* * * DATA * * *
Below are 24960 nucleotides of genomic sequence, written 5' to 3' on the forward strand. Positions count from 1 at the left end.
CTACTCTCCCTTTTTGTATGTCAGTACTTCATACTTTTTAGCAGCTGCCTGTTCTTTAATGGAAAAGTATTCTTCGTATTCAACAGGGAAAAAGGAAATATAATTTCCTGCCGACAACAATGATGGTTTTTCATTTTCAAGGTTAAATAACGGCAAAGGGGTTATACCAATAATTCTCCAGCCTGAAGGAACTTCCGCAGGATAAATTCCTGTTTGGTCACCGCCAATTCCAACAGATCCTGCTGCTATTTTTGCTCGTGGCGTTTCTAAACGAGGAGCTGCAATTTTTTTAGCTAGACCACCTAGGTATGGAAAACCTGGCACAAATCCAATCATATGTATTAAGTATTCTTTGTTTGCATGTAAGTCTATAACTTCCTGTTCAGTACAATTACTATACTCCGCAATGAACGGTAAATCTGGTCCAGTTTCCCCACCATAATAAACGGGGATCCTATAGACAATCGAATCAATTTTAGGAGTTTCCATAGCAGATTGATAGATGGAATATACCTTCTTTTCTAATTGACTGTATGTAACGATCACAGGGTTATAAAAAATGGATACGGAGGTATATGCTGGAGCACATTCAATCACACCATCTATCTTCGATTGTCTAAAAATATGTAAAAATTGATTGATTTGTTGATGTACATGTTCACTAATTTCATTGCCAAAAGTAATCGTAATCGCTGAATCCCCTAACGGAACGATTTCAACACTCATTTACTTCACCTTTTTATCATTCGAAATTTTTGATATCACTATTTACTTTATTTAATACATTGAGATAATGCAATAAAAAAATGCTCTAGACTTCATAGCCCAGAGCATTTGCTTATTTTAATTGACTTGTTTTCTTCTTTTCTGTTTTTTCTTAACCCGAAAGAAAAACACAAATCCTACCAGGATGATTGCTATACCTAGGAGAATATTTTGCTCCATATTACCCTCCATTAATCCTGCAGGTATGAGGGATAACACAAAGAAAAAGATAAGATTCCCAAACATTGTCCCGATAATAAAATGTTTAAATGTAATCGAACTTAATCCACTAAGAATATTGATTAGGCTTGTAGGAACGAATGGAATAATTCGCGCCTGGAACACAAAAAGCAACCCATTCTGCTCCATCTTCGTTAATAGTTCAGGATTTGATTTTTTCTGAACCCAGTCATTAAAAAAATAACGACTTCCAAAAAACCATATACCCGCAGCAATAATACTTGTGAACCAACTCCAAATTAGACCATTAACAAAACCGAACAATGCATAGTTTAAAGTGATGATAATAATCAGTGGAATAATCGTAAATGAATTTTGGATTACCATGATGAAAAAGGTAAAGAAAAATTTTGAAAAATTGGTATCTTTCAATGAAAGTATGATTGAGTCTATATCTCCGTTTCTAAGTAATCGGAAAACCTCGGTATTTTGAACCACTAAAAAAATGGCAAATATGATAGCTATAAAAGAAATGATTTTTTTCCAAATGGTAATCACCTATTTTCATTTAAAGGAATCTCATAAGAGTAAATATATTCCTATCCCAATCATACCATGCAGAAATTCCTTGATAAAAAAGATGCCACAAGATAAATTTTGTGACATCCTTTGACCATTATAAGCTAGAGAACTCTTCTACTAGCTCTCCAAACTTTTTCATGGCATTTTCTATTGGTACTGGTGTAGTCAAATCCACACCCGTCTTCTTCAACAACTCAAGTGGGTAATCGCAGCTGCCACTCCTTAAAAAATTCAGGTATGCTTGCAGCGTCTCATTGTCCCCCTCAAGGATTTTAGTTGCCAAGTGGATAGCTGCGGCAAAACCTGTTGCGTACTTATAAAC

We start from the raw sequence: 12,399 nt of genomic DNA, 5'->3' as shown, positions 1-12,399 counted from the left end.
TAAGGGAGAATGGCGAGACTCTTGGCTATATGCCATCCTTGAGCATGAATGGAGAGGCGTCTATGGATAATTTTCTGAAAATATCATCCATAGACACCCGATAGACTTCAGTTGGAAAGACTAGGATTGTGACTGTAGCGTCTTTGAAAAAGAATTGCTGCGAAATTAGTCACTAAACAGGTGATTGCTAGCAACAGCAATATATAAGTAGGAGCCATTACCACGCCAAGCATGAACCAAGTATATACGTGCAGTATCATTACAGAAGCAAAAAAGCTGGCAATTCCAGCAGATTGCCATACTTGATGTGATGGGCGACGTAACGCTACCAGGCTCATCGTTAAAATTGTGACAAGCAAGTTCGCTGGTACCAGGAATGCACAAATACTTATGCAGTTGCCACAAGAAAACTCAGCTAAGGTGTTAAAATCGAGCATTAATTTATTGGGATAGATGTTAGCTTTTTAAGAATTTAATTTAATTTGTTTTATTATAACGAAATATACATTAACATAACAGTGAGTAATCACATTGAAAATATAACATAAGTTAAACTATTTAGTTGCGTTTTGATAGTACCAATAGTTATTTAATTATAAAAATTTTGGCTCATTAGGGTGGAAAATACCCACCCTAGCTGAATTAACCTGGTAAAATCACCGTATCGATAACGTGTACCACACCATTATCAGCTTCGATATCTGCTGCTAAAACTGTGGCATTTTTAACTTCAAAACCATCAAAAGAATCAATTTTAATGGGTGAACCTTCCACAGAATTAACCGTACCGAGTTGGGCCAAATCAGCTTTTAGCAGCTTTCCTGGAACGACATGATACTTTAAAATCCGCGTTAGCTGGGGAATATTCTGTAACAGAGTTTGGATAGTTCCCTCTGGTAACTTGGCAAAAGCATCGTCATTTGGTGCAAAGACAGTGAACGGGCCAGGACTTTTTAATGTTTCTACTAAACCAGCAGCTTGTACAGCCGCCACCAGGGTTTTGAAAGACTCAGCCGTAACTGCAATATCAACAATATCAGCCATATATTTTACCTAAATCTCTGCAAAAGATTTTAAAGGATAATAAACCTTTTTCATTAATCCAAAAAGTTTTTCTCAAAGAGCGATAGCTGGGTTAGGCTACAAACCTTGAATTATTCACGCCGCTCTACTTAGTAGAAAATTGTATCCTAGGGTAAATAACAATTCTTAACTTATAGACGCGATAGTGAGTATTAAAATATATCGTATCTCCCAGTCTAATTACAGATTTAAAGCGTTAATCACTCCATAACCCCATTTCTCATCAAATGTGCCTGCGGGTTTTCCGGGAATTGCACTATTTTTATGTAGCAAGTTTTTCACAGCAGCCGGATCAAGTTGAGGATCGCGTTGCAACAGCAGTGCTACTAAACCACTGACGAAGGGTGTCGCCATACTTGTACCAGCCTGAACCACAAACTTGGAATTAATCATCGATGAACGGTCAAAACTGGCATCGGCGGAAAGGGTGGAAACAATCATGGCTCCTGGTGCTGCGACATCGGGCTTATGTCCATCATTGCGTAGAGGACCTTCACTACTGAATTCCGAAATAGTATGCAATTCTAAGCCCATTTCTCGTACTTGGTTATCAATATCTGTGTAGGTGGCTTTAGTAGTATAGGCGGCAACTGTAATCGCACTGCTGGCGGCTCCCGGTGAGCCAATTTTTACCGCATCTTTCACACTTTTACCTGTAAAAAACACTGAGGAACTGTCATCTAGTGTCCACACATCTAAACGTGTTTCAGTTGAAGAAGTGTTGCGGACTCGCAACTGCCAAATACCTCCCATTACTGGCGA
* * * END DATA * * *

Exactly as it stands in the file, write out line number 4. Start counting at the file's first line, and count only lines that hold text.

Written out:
TAAGGGAGAATGGCGAGACTCTTGGCTATATGCCATCCTTGAGCATGAATGGAGAGGCGTCTATGGATAATTTTCTGAAAATATCATCCATAGACACCCGATAGACTTCAGTTGGAAAGACTAGGATTGTGACTGTAGCGTCTTTGAAAAAGAATTGCTGCGAAATTAGTCACTAAACAGGTGATTGCTAGCAACAGCAATATATAAGTAGGAGCCATTACCACGCCAAGCATGAACCAAGTATATACGTGCAGTATCATTACAGAAGCAAAAAAGCTGGCAATTCCAGCAGATTGCCATACTTGATGTGATGGGCGACGTAACGCTACCAGGCTCATCGTTAAAATTGTGACAAGCAAGTTCGCTGGTACCAGGAATGCACAAATACTTATGCAGTTGCCACAAGAAAACTCAGCTAAGGTGTTAAAATCGAGCATTAATTTATTGGGATAGATGTTAGCTTTTTAAGAATTTAATTTAATTTGTTTTATTATAACGAAATATACATTAACATAACAGTGAGTAATCACATTGAAAATATAACATAAGTTAAACTATTTAGTTGCGTTTTGATAGTACCAATAGTTATTTAATTATAAAAATTTTGGCTCATTAGGGTGGAAAATACCCACCCTAGCTGAATTAACCTGGTAAAATCACCGTATCGATAACGTGTACCACACCATTATCAGCTTCGATATCTGCTGCTAAAACTGTGGCATTTTTAACTTCAAAACCATCAAAAGAATCAATTTTAATGGGTGAACCTTCCACAGAATTAACCGTACCGAGTTGGGCCAAATCAGCTTTTAGCAGCTTTCCTGGAACGACATGATACTTTAAAATCCGCGTTAGCTGGGGAATATTCTGTAACAGAGTTTGGATAGTTCCCTCTGGTAACTTGGCAAAAGCATCGTCATTTGGTGCAAAGACAGTGAACGGGCCAGGACTTTTTAATGTTTCTACTAAACCAGCAGCTTGTACAGCCGCCACCAGGGTTTTGAAAGACTCAGCCGTAACTGCAATATCAACAATATCAGCCATATATTTTACCTAAATCTCTGCAAAAGATTTTAAAGGATAATAAACCTTTTTCATTAATCCAAAAAGTTTTTCTCAAAGAGCGATAGCTGGGTTAGGCTACAAACCTTGAATTATTCACGCCGCTCTACTTAGTAGAAAATTGTATCCTAGGGTAAATAACAATTCTTAACTTATAGACGCGATAGTGAGTATTAAAATATATCGTATCTCCCAGTCTAATTACAGATTTAAAGCGTTAATCACTCCATAACCCCATTTCTCATCAAATGTGCCTGCGGGTTTTCCGGGAATTGCACTATTTTTATGTAGCAAGTTTTTCACAGCAGCCGGATCAAGTTGAGGATCGCGTTGCAACAGCAGTGCTACTAAACCACTGACGAAGGGTGTCGCCATACTTGTACCAGCCTGAACCACAAACTTGGAATTAATCATCGATGAACGGTCAAAACTGGCATCGGCGGAAAGGGTGGAAACAATCATGGCTCCTGGTGCTGCGACATCGGGCTTATGTCCATCATTGCGTAGAGGACCTTCACTACTGAATTCCGAAATAGTATGCAATTCTAAGCCCATTTCTCGTACTTGGTTATCAATATCTGTGTAGGTGGCTTTAGTAGTATAGGCGGCAACTGTAATCGCACTGCTGGCGGCTCCCGGTGAGCCAATTTTTACCGCATCTTTCACACTTTTACCTGTAAAAAACACTGAGGAACTGTCATCTAGTGTCCACACATCTAAACGTGTTTCAGTTGAAGAAGTGTTGCGGACTCGCAACTGCCAAATACCTCCCATTACTGGCGA